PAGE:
• Meke – The so-called mascots of Panorama Cotton. They only appear as box-shaped golden-outlines, and have no additional information given about them.
  • Appli ke Pumpkin – Princess of the Pumpkin Kingdom. She is featured as a rival character for Cotton in both Cotton 2: Magical Night Dreams and Cotton Boomerang, although they never fight against each other. The story of Cotton 2 begins with Appli searching for the Water Willow that she stole from her castle but lost in the woods, and the rest of the game is her quest to retrieve it. Appli has an air of being a bit spoiled, and she is crazy about male celebrity idols. She is voiced by Kumiko Yokote.
  • Needle – Appli's living witch-hat and sidekick. He is not given much character development, but like Silk, he counters some of Appli's personality quirks and shortcomings. He also has a unique style of talking. He is voiced by an actor known under the alias "Kakkin".[2]
  • Filament – The kingdom where the fairies live. Willows grow here readily, and the seven willows that bring light to the world are stored here.
  • Pumpkin Kingdom – Appli's home, to the west of Filament. Falls into darkness after the events of Cotton 2: Magical Night Dreams.

List of video games[edit]

  • Cotton: Fantastic Night Dreams: Originally released as an arcade game on the Sega System 16B arcade board in 1991. The arcade version was released in Japan, North America, and a 'World' system board for other territories such as Europe. The arcade system board is listed on Killer List of Videogames as being uncommon, with just six members owning a board.[3] Later, in 1993, it was ported both to the PC Engine/TurboGrafx-16 as a Super CD-ROM² game, as well as to the X68000 home computer. The Super CD-ROM² version, while slightly toned down from the arcade original in graphics and difficulty, includes a remixed CD-DA soundtrack, as well as voice acting in the Japanese release. The X68000 version, though maintaining the arcade version's soundtrack, features many heavily modified enemy and boss patterns. Finally, another version came out of for the PlayStation as Cotton Original in 1999, which uses its own CD-DA music and again takes liberties in gameplay reproduction from the arcade version. In addition, the Neo Geo Pocket Color hand-held console also received a scaled down port[4][5] in 2000.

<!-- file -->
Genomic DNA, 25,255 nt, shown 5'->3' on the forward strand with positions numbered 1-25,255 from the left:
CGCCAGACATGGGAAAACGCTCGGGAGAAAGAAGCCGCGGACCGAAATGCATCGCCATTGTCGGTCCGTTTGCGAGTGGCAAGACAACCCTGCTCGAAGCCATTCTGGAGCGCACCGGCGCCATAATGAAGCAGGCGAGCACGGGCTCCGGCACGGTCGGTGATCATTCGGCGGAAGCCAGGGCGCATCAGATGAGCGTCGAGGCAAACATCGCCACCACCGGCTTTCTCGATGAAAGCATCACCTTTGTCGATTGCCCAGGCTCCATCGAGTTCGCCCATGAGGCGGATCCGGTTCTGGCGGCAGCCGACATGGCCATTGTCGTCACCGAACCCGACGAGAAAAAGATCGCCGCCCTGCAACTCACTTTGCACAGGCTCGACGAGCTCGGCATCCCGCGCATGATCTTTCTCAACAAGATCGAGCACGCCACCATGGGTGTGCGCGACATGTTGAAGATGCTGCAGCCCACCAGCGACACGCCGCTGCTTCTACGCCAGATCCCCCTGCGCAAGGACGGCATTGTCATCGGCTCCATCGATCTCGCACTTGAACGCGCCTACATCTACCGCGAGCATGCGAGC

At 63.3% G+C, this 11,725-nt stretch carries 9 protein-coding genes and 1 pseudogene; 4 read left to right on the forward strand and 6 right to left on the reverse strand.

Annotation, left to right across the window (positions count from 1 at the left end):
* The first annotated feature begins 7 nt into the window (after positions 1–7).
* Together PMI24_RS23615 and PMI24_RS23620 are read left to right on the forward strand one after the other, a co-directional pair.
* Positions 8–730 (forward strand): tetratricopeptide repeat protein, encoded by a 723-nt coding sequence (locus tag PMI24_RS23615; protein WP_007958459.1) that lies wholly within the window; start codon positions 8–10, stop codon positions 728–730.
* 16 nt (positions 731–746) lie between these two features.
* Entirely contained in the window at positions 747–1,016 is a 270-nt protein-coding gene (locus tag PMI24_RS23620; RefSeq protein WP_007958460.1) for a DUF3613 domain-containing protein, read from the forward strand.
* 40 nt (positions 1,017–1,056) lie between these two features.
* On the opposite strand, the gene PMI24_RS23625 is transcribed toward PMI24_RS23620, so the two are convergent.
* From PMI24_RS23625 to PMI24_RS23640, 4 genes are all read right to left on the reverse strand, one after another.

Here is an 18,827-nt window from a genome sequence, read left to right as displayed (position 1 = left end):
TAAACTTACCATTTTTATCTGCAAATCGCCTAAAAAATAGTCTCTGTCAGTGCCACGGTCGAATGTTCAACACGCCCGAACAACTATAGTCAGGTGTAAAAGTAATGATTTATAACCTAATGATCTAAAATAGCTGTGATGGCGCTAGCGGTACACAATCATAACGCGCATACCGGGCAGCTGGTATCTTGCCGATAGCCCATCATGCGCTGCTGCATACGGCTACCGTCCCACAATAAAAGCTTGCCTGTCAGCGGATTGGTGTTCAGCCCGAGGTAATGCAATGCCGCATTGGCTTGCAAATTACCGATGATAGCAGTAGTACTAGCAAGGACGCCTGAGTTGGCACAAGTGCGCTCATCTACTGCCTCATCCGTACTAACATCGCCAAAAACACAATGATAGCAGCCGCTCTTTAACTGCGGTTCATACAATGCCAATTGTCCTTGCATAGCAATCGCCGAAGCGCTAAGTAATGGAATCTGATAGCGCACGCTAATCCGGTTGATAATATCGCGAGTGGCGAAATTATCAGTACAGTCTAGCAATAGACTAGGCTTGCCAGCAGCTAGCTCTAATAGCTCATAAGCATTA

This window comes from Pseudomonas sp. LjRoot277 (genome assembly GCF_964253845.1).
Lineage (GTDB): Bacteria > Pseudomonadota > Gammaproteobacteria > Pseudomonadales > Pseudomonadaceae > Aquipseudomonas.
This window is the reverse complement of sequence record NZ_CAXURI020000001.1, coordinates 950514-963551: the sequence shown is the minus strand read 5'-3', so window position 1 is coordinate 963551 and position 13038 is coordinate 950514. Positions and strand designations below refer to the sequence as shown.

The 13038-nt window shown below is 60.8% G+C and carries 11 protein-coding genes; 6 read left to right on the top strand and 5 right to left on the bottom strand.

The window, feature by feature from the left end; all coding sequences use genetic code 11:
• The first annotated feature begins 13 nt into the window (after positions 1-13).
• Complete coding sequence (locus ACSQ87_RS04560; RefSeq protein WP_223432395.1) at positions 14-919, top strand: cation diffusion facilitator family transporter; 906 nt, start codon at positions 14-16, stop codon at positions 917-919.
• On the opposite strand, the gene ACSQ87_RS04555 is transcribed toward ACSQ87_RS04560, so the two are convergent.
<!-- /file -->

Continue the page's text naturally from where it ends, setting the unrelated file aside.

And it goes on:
• Märchen Adventure Cotton 100%: Released on the Super Famicom in early 1994. It is perhaps best described as something of a reinterpretation of the original Cotton – the enemy graphics and behaviors, the gameplay mechanics, some of the stages and bosses, as well as the plot itself are virtually identical to the first game. However, in addition to many unique stages and enemies, the theme and colors in Marchen Adventure Cotton 100% are much brighter, and the actual level mapping is significantly different from the first game. Marchen Adventure Cotton 100% also came with a free mini-audio CD which featured music and dialogue based on the game. In 2003, the PlayStation received its own straight port of the game called simply Cotton 100%. It did not, however, come with the mini-CD.
  • Panorama Cotton: Released exclusively on the Mega Drive system in late 1994. It is the single rarest game in the series, and also one of the most rare games on the Mega Drive. It is notorious for fetching high prices at auction, especially when included with its commemorative tea cup (see below). Panorama Cotton made a major departure from the original gameplay formula of Cotton; instead of being a side-scrolling shooter like the others, it was a pseudo-3D shooter in the style of Sega's classic arcade hit Space Harrier. Stylistically, it also stands out for having lost the melancholy undertones that the other games have; instead, it simply strives to be uniquely psychedelic.